Take a look at the icons across the top of your phone. They can be split into three categories. Some represent the different ways your phone is communicating with other devices right now: 4G, Bluetooth, WiFi, and NFC. One tells you about its state of charge. And one or more tell you about the current interface settings — is it set to ‘Do Not Disturb’, for example.
These three functions represent the three main challenges in making our mobile devices ‘transparent’: so natural to use that we forget that they are not just extensions of ourselves.
One of the primary interruptions in the flow of use of our smart devices is lost connectivity, or the interactions required to restore it. Poor mobile reception, jumping between WiFi hotspots — it all diminishes the experience and forces us from near-unconscious interactions with our devices and their services, into conscious and often frustrating steps.
Fortunately, an end to this is on the horizon. 5G (alongside technologies like Hotspot 2.0/802.11u) should start to bring multiple networks together, so that you can roam more seamlessly between low-speed wide area networks and high-speed short-range networks — including Wi-Fi, maintaining the optimum connection at all times.
Wherever you are, your device should be connected, and you shouldn’t ever have to think about how — or how to improve it.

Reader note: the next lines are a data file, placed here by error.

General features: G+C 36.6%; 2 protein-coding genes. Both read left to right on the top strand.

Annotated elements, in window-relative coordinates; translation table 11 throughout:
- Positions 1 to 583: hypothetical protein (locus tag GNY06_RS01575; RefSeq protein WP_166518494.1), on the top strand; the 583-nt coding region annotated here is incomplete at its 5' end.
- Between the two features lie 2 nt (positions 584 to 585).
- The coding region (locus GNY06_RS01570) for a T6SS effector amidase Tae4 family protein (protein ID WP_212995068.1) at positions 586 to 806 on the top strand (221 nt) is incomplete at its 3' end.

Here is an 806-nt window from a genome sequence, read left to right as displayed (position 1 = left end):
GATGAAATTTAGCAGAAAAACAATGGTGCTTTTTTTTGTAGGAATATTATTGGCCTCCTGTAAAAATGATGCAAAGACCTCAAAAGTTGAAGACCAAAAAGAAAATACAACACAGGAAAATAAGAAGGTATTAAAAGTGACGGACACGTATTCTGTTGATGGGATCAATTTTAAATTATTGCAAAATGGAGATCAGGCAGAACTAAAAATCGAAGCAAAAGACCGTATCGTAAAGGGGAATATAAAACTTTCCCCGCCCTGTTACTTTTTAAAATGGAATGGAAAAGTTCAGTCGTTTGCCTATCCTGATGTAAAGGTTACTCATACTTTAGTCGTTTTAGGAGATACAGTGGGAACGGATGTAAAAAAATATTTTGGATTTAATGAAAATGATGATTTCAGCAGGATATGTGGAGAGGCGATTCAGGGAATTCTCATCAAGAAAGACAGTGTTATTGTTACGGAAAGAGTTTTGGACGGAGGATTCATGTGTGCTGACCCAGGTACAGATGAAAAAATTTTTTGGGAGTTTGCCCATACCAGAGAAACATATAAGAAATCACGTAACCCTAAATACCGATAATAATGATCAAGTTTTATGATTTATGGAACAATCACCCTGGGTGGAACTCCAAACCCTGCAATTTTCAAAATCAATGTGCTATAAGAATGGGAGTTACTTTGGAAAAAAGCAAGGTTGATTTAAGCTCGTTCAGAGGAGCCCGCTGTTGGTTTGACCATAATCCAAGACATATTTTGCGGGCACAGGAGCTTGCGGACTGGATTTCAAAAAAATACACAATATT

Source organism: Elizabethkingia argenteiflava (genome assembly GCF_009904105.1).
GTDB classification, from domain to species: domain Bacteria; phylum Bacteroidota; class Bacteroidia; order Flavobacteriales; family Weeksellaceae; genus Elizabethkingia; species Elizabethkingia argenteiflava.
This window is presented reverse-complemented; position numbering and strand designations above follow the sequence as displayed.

Charging our phones is a major interruption to the experience. Even with the chunky battery on my middleweight Android device, I found myself recharging this week by the middle of the afternoon. Having to carry around a charger or extra battery pack is not ideal.
Again though, there are signs this could be fixed. Battery tech is improving, but more importantly, there are signs that truly wireless charging could be getting closer to practical, in-home, in-car, and in-office applications.
The ideal is a device that runs for ever. That literally never needs charging, because it constantly charges itself by harvesting energy from radio waves — either from a dedicated charging station or from other communications frequencies, including light.
This is some way off but it’s now a visible possibility.
The third dimension of the transparent device is its user interface. This is perhaps where we have the most work to do.
Voice assistants are starting to allow our tech to communicate with us in more natural ways. But they’re not right for every use case. We will need a completely new visual and physical interface paradigm to replace the touchscreen — probably something in Mixed Reality.
Meanwhile, we can start to offload more of our current manual interactions to automated systems in the background. A lot of friction has been cut out of our transactions — shopping, travel, ticketing — but there’s still more to go. And many of these functions shouldn’t need any manual input at all.